by Karen Nichols
Have you tried grade contracts? There was a discussion about them in our POD (Professional and Organizational Development Network in Higher Education) listserv. They've been around for several years now, but I've never tried to use them. I can certainly see pros and cons to having a grade contract, and I'm sure the subject being taught will influence how the contract is set up.
After reading the recommended articles (links posted at the end), it seems the grade contracts take the essential elements of the syllabus and change the general requirements to more personal goals. So perhaps a grade contract would be an effective way to make sure the students have read and understood these course requirements.
The tricky part of a grade contract is that you are spelling out for the students what they must do in order to earn a "B" (or an "A" or a passing grade) in your course. It seems that a grade contract reinforces the emphasis so many of our students place on the grade earned rather than the material learned and I am not sure I can agree with that.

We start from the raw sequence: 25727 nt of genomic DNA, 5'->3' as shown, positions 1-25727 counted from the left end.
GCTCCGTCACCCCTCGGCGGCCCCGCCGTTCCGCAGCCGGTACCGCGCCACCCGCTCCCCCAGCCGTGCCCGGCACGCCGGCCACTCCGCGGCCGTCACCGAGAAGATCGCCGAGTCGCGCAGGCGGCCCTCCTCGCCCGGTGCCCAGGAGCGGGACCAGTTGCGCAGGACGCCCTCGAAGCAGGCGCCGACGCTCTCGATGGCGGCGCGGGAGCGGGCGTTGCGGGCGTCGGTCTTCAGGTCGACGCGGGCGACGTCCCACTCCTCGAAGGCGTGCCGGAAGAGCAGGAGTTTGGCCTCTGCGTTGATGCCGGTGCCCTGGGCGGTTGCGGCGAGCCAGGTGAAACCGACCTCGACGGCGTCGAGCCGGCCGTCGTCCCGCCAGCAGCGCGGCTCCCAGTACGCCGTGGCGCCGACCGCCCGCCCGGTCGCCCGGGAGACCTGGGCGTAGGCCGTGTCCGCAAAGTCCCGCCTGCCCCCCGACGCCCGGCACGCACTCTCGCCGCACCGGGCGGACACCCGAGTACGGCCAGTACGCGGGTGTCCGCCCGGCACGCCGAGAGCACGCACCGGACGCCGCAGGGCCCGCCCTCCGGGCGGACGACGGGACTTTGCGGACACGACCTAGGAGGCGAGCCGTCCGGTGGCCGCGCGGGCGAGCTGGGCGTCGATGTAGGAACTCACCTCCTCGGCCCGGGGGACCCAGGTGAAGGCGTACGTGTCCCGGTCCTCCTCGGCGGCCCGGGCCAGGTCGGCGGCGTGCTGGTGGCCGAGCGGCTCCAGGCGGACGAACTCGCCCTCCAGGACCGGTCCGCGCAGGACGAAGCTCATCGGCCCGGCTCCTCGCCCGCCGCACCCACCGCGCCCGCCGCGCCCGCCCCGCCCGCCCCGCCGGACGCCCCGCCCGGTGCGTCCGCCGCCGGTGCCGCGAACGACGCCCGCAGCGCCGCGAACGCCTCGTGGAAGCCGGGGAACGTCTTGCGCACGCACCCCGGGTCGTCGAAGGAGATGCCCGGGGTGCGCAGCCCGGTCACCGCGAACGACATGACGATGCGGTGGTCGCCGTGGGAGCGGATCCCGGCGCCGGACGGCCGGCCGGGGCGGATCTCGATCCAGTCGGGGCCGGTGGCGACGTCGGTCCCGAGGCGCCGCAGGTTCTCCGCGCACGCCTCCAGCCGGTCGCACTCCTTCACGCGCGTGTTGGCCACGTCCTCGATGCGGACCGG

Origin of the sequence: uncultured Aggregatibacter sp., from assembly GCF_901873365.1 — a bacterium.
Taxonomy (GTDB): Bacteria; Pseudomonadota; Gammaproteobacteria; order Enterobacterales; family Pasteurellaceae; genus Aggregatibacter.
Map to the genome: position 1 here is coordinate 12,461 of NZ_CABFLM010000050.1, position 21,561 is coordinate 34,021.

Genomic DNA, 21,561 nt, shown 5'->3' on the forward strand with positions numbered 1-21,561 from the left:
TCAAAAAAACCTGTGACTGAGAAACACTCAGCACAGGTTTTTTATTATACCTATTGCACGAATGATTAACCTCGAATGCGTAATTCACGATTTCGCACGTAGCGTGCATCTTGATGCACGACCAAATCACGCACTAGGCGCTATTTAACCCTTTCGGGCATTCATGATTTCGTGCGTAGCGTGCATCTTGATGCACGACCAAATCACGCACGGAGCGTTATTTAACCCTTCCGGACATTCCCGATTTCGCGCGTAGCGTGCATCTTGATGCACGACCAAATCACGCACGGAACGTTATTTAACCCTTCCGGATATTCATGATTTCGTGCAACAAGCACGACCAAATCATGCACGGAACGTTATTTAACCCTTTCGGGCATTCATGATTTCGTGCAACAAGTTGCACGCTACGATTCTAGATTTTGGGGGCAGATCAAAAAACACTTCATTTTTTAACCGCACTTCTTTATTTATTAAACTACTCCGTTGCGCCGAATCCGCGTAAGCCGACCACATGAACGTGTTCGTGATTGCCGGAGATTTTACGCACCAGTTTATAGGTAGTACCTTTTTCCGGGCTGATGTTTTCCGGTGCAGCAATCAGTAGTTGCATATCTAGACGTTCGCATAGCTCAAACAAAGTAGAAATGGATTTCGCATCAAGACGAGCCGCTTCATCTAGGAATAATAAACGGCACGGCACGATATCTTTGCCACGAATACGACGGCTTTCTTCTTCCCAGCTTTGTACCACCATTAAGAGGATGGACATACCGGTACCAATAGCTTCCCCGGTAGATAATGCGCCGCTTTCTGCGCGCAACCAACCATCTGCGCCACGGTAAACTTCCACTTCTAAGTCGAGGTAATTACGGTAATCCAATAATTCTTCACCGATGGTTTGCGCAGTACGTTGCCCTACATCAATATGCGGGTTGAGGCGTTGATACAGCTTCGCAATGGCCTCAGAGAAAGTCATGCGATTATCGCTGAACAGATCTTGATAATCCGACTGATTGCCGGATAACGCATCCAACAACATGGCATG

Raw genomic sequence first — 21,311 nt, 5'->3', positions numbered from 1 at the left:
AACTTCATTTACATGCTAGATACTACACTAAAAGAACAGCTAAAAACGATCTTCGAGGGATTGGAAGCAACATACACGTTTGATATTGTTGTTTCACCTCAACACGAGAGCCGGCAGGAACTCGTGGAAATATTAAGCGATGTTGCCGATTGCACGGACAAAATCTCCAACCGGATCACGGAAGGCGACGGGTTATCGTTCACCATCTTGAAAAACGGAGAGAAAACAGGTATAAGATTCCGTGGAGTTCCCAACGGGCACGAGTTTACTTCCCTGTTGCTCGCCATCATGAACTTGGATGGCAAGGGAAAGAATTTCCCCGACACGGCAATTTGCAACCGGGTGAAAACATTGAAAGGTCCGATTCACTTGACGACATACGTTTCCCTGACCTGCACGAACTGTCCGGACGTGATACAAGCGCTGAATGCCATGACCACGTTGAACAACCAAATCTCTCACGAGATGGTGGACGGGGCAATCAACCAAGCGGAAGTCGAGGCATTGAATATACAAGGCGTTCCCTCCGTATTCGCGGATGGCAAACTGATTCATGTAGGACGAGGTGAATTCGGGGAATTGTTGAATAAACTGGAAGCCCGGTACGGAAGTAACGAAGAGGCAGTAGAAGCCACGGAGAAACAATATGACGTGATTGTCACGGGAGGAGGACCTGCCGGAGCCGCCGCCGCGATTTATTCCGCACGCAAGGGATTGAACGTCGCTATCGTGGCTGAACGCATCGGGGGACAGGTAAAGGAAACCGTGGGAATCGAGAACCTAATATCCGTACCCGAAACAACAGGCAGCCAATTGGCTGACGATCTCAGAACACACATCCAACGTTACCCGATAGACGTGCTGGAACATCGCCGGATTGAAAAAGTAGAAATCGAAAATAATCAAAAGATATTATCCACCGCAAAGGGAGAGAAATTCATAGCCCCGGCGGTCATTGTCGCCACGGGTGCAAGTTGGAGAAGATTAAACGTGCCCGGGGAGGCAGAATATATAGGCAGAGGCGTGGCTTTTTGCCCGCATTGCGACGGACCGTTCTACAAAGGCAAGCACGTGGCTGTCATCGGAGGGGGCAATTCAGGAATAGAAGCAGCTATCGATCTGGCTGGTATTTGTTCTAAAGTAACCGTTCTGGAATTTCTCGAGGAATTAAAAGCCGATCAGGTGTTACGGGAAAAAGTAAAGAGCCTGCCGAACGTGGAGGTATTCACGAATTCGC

Having a set of straightforward tasks that must be completed at a certain level of competence in order to earn a specific grade also seems it will remove a great deal of subjectivity from the whole process. To some, I'm sure they would see this more objective measure as a positive, but in my French classes, I often reward effort or take into account other intangible elements so I'm not sure the grade contract would serve the students as well as no contract does.
Even though it seems I'm against the contracts, I'm really curious after reading how students' grades improved with them. I may try them in my online French class this summer. Check out these recommended resources and see if a grade contract may help you and your students, and let us know if you decide to try it!
Sources from the POD listserv
From Comp/Rhet: http://works.bepress.com/peter_elbow/39/